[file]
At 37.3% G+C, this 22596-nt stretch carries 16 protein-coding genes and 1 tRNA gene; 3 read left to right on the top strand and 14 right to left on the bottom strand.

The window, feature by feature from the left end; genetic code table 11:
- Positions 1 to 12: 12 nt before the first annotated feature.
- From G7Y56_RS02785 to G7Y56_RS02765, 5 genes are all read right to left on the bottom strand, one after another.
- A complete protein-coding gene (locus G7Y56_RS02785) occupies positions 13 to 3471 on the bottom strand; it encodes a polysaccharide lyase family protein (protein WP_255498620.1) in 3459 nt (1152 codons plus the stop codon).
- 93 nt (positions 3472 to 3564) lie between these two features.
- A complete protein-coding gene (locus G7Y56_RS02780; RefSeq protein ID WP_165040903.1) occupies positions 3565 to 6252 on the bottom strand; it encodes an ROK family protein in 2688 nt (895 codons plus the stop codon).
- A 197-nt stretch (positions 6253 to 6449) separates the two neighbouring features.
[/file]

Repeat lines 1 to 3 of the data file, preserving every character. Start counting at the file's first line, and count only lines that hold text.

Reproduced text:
At 37.3% G+C, this 22596-nt stretch carries 16 protein-coding genes and 1 tRNA gene; 3 read left to right on the top strand and 14 right to left on the bottom strand.

The window, feature by feature from the left end; genetic code table 11:
- Positions 1 to 12: 12 nt before the first annotated feature.